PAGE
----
Note: Please be aware of the usual Unix environment variable pitfalls - e.g. in certain cases running the scripts as a particular user does not guarantee running them with that user's environment set up, e.g. via su.

  • If the modules in the directory need to be used only in specific circumstances (e.g. when the script(s) is executed in development/debug mode, you can either set PERL5LIB manually, or pass the -I option to perl.

  • If the modules need to be used only for specific scripts, by all users using them, use use lib/no lib pragmas in the program itself. It also should be used when the directory to be searched needs to be dynamically determined during runtime - e.g. from the script's command line parameters or script's path (see the FindBin module for a very nice use case).

  • If the directories in @INC need to be manipulated according to some complicated logic, either impossible or too unwieldy to implement by a combination of use lib/no lib pragmas, then use direct @INC manipulation inside a BEGIN {} block or inside a special purpose library designated for @INC manipulation, which must be used by your script(s) before any other modules are used.

An example of this is automatically switching between libraries in prod/uat/dev directories, with waterfall library pickup in prod if it's missing from dev and/or UAT (the last condition makes the standard "use lib + FindBin" solution fairly complicated. A detailed illustration of this scenario is in How do I use beta Perl modules from beta Perl scripts?.

  • An additional use case for directly manipulating @INC is to be able to add subroutine references or object references (yes, Virginia, @INC can contain custom Perl code and not just directory names, as explained in When is a subroutine reference in @INC called?).
  • 1
    don't forget PERLOPT, where you can set -I. Also, things such as base.pm and local::lib use the things you've listed implicitly. Mar 26, 2010 at 21:30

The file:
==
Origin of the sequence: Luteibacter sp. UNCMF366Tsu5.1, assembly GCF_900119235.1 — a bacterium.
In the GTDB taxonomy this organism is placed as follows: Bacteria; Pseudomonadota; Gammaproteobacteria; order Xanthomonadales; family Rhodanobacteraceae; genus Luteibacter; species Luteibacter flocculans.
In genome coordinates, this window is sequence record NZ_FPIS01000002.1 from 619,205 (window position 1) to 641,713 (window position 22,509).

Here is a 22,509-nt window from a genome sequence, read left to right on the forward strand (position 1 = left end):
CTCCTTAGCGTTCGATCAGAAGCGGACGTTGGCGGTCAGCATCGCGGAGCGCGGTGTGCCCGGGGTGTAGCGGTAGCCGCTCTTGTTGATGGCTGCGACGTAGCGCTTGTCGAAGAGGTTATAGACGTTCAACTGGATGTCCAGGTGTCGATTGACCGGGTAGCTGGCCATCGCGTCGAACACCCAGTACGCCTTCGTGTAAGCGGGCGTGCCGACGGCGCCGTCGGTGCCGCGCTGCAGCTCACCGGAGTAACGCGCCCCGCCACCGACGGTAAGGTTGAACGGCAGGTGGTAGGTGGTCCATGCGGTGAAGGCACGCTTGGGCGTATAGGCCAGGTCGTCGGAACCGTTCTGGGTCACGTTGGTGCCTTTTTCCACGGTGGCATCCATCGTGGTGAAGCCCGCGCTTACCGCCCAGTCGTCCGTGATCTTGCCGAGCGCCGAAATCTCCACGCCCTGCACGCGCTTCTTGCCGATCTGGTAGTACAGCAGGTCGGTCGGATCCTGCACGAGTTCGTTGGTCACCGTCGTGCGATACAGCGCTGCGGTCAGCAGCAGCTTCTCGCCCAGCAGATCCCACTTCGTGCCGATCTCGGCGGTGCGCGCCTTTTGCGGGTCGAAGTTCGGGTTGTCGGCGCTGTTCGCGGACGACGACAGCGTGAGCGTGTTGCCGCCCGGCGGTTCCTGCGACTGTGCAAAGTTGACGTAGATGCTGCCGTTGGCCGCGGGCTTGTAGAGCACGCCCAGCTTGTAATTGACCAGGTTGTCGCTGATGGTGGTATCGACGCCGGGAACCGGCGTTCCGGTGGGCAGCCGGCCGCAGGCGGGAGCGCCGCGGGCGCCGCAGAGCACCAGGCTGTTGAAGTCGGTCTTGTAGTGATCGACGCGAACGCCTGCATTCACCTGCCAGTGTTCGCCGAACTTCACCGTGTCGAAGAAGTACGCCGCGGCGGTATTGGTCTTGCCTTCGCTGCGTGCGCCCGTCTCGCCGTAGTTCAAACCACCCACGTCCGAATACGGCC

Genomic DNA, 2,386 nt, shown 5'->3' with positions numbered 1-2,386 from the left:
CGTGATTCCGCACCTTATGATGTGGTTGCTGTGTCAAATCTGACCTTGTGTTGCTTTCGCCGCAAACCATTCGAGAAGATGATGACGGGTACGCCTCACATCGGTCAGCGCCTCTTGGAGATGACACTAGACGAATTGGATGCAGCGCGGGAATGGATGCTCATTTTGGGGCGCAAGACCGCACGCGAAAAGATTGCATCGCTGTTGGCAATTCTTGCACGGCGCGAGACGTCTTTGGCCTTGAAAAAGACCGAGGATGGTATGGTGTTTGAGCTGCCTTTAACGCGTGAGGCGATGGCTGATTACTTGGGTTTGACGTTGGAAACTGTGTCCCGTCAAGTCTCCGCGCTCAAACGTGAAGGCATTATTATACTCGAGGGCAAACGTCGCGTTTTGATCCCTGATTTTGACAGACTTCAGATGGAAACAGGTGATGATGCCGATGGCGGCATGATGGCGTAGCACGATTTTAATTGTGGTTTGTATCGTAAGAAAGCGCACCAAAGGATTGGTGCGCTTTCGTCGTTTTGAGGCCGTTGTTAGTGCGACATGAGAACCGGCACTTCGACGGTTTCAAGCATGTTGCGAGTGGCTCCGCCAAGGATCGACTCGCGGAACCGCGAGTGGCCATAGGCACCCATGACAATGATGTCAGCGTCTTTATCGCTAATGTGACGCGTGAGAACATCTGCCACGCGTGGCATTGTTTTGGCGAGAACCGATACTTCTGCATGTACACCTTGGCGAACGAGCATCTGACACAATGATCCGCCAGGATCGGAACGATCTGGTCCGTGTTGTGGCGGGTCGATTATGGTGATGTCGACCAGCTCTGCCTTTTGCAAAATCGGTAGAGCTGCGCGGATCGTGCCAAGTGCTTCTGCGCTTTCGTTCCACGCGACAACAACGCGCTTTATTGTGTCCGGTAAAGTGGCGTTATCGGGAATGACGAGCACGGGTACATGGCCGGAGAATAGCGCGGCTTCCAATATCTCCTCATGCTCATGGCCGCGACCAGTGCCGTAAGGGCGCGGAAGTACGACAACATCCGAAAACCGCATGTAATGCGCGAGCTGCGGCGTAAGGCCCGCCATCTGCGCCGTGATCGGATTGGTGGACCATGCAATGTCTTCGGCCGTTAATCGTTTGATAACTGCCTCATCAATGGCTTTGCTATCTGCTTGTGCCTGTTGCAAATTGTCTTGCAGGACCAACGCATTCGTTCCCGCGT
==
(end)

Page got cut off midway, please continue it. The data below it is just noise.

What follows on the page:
• 1
    @brian - use::base uses it due to "require" underneath, IIRC. I'm not familiar with local::lib, will need to read more to understand what it is about
    – DVK
    Mar 26, 2010 at 22:00
  • 3
    Also, to make this a really good answer, you need to tell people when they should use each one. Just giving them 10 options on how they could isn't very helpful. :) Mar 26, 2010 at 22:01
  • P.S. Anyone, please feel free to edit the answer to include a second architecture-specific directory inclusion via -I/use lib. I planned to do so myself at a later time but need to get offline for now.
    – DVK
    Mar 26, 2010 at 22:31
  • 1
    Note that PERL5LIB and use lib also add arch dirs related to the specified dirs, while -I doesn't. That makes -Mlib=... much better than -I ...
    – ikegami
    Sep 12, 2018 at 12:31

In addition to the locations listed above, the OS X version of Perl also has two more ways:

  1. The /Library/Perl/x.xx/AppendToPath file. Paths listed in this file are appended to @INC at runtime.

  2. The /Library/Perl/x.xx/PrependToPath file. Paths listed in this file are prepended to @INC at runtime.

  • When specifically are these files read during run time? When I look at the output of lsof, I have a rare case where the AppendToPath file is open for reading on fd 0 (STDIN), but in every other case I've tested, it's not there and I can't seem to make a toy example that duplicates that behavior. I'm curious why and when it's ever on STDIN. When will it be there?
    – hepcat72
    Aug 11, 2021 at 17:43
  • I dug into why I have that handle open according to lsof. Apparrently, at the top of the script that called the script that showed the open handle, there was a line of code that was closing STDIN (which was probably some misguided attempt to deal with some past issue). But apparently, if you do that, child script processed will show STDIN open to that file on macOS. Don't know why yet though.
    – hepcat72
    Aug 11, 2021 at 19:38

As it was said already @INC is an array and you're free to add anything you want.

My CGI REST script looks like:

use strict;
use warnings;
    push @INC, 'fully_qualified_path_to_module_wiht_our_REST.pm';
use Modules::Rest;

Subroutine gone is exported by Rest.pm.